There is some threshold of evidence beyond which benefit starts to outweigh harm. That line is not sharp, and honest and informed experts can disagree (and do) about where exactly the line should be placed – but there is a line. It is the responsibility of the medical community and of regulatory bodies to minimize and avoid practicing medicine below that line (causing more harm than good). While the purpose of research is to clarify where the line actually is.

There are numerous examples today of medicine being practice below the line – taking anti-retroviral therapy for CFS is just one example. Another prominent recent example is using the liberation procedure for alleged CCSVI as a cause of multiple sclerosis. Stem cell clinics for a host of neurological disorders are another example, although that also appears to be an example of fraud, not just premature treatment.

I would also argue that the vast majority of what passes for so-called complementary and alternative medicine (CAM) also exists below the line, and is causing more harm than good. This is the very definition of CAM – treatments that have not be adequately established to be safe and effective, and many of which are so implausible they are likely to never be.

The XMRV story is just another example of why we need good science to guide medical treatment, and why we need to be patient to let the process work itself out to an adequate degree before we jump on a new treatment.

17 responses so far

17 thoughts on “XMRV Not Associated with Chronic Fatigue Syndrome”

  1. Joey H. says:

    I’m still on the fence about XMRV (like a good skeptic) but with this particular study I’m now listing to port. So many of the issues levied at other negative studies have been addressed here, such as the criteria used (patients had to meet both the Canadian and the Fukuda) and the inclusion of patients from the 2009 study.

    Unfortunately, this won’t convince the XMRV hardliners. (Sample comment: “I thought Singh was on OUR side.”) They’ll pick the study to death like all of the negative studies — funny, they rarely seem to apply such rigor to the more positive studies — and go on believing.

    Granted, patients have been subject to a lot of mistreatment individually and as a group, such as the CDC’s documented misappropriation of CFS research funding. So some paranoia isn’t totally unwarranted. But eventually, as the evidence against XMRV as a causative agent in CFS mounts, I hope we can all turn our “belief” back to the science, rather than any *single* study, institute, or researcher.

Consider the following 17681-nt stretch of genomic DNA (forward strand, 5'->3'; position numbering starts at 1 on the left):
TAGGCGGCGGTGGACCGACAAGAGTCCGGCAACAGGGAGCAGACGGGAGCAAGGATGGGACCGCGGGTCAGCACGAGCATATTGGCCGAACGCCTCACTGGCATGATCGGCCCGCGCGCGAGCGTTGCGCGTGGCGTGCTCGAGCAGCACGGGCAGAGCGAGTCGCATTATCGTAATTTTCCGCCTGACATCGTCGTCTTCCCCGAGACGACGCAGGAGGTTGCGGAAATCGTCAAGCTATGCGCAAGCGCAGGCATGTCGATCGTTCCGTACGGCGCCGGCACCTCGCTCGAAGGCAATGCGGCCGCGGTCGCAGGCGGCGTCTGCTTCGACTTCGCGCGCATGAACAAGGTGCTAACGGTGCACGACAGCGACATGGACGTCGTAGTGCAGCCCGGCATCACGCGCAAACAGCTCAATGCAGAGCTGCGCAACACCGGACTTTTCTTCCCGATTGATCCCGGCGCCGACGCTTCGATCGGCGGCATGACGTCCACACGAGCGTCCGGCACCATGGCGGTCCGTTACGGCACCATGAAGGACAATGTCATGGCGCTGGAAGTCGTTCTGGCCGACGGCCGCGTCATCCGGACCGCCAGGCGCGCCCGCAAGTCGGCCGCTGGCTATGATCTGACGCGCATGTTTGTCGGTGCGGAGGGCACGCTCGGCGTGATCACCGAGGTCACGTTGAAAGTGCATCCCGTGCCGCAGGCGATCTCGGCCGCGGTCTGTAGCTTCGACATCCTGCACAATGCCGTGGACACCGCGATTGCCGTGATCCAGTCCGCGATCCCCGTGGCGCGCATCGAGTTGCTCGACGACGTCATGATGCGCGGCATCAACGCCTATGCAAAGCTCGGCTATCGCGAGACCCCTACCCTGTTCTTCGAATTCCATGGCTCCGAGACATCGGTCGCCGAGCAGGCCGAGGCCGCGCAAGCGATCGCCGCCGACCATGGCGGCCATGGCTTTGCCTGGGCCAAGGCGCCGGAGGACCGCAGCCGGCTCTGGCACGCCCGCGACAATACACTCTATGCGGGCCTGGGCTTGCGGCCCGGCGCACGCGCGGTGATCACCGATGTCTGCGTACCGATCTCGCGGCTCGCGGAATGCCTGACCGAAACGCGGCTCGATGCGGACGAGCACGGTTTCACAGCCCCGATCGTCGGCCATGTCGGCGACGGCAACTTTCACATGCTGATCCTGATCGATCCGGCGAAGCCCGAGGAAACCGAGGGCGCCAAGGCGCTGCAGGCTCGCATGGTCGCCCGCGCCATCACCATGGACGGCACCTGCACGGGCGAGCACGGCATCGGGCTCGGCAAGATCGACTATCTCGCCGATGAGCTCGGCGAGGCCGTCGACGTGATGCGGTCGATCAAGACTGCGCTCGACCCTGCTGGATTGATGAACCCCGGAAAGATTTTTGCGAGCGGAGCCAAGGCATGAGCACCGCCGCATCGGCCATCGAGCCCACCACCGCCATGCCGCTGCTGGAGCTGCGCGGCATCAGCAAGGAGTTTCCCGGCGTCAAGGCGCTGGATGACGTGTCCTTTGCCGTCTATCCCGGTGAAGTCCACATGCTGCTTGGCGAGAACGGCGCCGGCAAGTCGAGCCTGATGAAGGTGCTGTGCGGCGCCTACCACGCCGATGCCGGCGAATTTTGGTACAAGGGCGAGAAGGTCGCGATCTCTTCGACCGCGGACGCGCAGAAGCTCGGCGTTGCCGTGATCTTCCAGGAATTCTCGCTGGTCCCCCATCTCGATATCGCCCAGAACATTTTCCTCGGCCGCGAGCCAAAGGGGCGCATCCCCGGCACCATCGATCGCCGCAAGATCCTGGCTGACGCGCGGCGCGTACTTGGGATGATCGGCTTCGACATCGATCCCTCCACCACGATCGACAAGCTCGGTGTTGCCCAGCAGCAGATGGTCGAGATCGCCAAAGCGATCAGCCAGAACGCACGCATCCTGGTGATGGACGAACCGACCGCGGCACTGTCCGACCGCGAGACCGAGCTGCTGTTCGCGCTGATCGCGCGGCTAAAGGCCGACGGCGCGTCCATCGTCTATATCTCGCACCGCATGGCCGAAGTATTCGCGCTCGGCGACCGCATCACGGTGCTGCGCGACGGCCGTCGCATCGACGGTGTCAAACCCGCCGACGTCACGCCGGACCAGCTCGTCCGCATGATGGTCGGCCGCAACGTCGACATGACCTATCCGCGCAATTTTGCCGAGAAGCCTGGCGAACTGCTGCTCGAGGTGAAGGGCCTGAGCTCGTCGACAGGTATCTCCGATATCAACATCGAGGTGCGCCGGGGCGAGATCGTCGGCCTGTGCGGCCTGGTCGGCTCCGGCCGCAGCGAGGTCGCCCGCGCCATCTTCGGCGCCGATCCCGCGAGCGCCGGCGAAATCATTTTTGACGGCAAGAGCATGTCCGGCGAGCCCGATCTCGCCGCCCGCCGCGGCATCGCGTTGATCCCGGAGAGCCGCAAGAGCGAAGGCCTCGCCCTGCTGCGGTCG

2. SimonW says:

    Have seen a large number of studies where a particular group was found to have antibodies to, or other evidence of infection from a particular virus (whilst none or fewer such infections in control groups). Mostly flagged as causing various autoimmune, cancers, or disorders of unknown origin.

    Such things immediately have “plausible mechanism” and indeed some of these studies result in great advances like the HPV vaccine. So what aside from replication should we look for in such studies to help us know if it is really a promising advance in medicine or just noise.

    I mean as a Layman I think I understand what antibodies to a particular virus means, although I suspect like most things the medical meaning probably involves a lot of technology and a lot of possibility of error or cross reactivity when it is measured in the lab. But I’ve seen enough such papers from which nothing ever came, to think there may be systemic errors being made by the people writing these kinds of papers.

  3. I think the key is this – is there a firm consensus? Always look for the dissenting opinion. Consensus will emerge from replication and rigorous studies.

    There are multiple types of false positives in these types of studies. A correlation may be real, but not causative. We all are exposed to numerous viruses, and have antibodies to many viruses even if they never caused a recognized infection. So the mere presence of antibodies does not always tell us much.

    There are also technical errors. Even the tiniest amount of contamination can lead to false positives.

    For this reason, in addition to replications, we like to see the whole package put together. Not only evidence of a virus infection, but some indication that it is active and causing problems. An animal model to back it all up is nice also. And finally – clinical evidence that treating the infection improves the disease.